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Life technology Uncategorized

‘Study: Text messages that end in a period seen as less sincere’

From EurekAlert:

Text messages that end with a period are perceived to be less sincere than messages that do not, according to newly published research from Binghamton University.


Remember grunge fashion? Suburbanites who had the financial means to dress neatly instead donned frayed flannels and ripped jeans. They dressed down, hoping to fit in.

I’d like to propose a corollary concept: grammar-grunge. In grammar-grunge, otherwise-literate communicators intentionally disregard proper punctuation, form and syntax. I know when to use “whom” instead of “who.” But because “whom” makes me sound like a pretentious jackass, I swallow that last consonant. I do the same thing when I eschew snooty words (e.g. “lain”), use a preposition to end a sentence, or disregard a hundred other poorly-understood grammar rules. No one else follows them; I don’t either, because I’m afraid of appearing snobbish.

Over the past two decades, texting has acquired its own vernacular—its own sloppy syntax. The cell phone’s numeric keypad made pecking out messages infuriatingly cumbersome. “Unnecessary” punctuation quickly fell to the wayside. Even when the mobile typing experience grew better (thanks to improved keyboards from Blackberry and Apple), sloppiness remained the standard.

In this world of careless touch-typists, proper form sticks out. Anyone who deviates from the informal norm—say, by punctuating her sentences—must have a reason. Other texters assume that the nonconformist’s pedantic periods have meaning. Is she being curt? Is she criticizing my improper form? Or maybe—as this study indicates—she’s being insincere, even sarcastic.

To avoid being misinterpreted, I again resort to grammar-grunge. I type “hey” instead of “Good morning!” I forgo my beloved semicolons. I even drop in the occasional “WTF”.

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culture internet Uncategorized

CAPITAL LETTERS: the unforgiveable Internet sin

Curse out someone’s grandmother. Threaten to burn down their house. Spew slurs that would get you arrested anywhere else. On the Internet, just about anything goes. But there’s one thing you cannot do. One thing that will earn you sworn enemies and get you banned from the crudest of forums. YOU CANNOT TYPE IN ALL CAPS.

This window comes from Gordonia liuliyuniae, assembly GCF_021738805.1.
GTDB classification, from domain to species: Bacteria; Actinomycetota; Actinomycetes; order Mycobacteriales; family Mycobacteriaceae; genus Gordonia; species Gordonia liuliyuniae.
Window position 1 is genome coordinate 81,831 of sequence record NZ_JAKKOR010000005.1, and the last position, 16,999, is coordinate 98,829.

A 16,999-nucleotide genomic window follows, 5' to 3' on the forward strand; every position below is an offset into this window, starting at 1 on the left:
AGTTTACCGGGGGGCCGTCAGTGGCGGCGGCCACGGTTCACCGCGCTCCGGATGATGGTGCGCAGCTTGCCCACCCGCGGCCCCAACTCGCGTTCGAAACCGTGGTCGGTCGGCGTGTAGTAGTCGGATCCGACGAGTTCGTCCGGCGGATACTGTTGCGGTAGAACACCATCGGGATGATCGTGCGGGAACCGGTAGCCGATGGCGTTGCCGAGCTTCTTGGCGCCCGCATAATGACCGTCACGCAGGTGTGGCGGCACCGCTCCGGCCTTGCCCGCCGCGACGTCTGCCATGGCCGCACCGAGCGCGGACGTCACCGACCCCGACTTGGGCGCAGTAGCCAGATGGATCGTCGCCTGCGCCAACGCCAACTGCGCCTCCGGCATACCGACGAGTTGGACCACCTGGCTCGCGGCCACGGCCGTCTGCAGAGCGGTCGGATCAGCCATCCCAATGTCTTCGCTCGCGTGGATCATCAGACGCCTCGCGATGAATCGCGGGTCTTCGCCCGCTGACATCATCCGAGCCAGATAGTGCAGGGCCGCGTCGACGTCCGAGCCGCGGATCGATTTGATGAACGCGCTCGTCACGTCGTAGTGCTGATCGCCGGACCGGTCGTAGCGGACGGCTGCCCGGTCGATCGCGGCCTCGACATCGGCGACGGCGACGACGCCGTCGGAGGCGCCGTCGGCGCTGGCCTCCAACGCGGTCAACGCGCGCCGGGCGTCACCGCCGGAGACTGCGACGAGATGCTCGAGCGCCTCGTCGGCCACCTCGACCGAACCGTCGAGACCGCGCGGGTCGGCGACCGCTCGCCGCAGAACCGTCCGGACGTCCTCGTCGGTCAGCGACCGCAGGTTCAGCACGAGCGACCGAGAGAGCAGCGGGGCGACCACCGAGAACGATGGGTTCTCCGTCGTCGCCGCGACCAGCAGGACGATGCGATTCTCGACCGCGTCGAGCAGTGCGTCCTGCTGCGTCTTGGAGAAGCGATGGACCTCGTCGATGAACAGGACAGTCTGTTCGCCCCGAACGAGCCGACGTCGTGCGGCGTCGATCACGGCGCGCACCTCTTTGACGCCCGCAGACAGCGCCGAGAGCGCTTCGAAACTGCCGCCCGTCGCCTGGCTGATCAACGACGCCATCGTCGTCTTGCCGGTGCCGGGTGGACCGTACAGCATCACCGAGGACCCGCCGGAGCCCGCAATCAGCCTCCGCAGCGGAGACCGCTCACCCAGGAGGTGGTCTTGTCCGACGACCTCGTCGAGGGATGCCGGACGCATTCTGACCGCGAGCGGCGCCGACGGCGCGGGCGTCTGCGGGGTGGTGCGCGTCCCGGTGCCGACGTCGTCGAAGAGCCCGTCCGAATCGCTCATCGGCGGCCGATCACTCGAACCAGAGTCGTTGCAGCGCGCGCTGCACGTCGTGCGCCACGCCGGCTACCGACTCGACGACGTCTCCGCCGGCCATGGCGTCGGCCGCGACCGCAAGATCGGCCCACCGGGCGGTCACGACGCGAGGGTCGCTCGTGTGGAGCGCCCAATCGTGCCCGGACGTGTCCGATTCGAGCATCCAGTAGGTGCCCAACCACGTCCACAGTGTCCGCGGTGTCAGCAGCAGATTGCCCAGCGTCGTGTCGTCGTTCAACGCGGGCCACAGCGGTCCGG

By all means, use bold weight. Use italic styling. Use asterisks or /slashes/. But don’t use ALL CAPS, or you’re clearly a frothing, misanthropic maniac. “Stop screaming!” others snap, hands pressed to virtual ears. “My eyes!” they weep, hiding their faces.

Can’t we redeem the CAPS LOCK key? Bold, italic, and asterisks all require multiple, laborious keystrokes (“I have to hit ‘b’ AND ‘Control’?! Ugh!”). But good ol’ CAPS LOCK requires just one quick tap. Can’t we celebrate its gloriously convenient ability to EMPHASIZE and DECLARE?

Categories
culture

CAPITAL LETTERS: the unforgivable Internet sin

Curse out someone’s grandmother. Threaten to burn down their house. Spew slurs that would get you arrested anywhere else. On the Internet, just about anything goes. But there’s one thing you cannot do. One thing that will earn you sworn enemies and get you banned from the crudest of forums. YOU CANNOT TYPE IN ALL CAPS.

By all means, use bold weight. Use italic styling. Use asterisks or /slashes/. But don’t use ALL CAPS, or you’re clearly a frothing, misanthropic maniac. “Stop screaming!” others snap, hands pressed to virtual ears. “My eyes!” they weep, hiding their faces.

Can’t we redeem the CAPS LOCK key? Bold, italic, and asterisks all require multiple, laborious keystrokes (“I have to hit ‘b’ AND ‘Control’?! Ugh!”). But good ol’ CAPS LOCK requires just one quick tap. Can’t we celebrate its gloriously convenient ability to EMPHASIZE and DECLARE?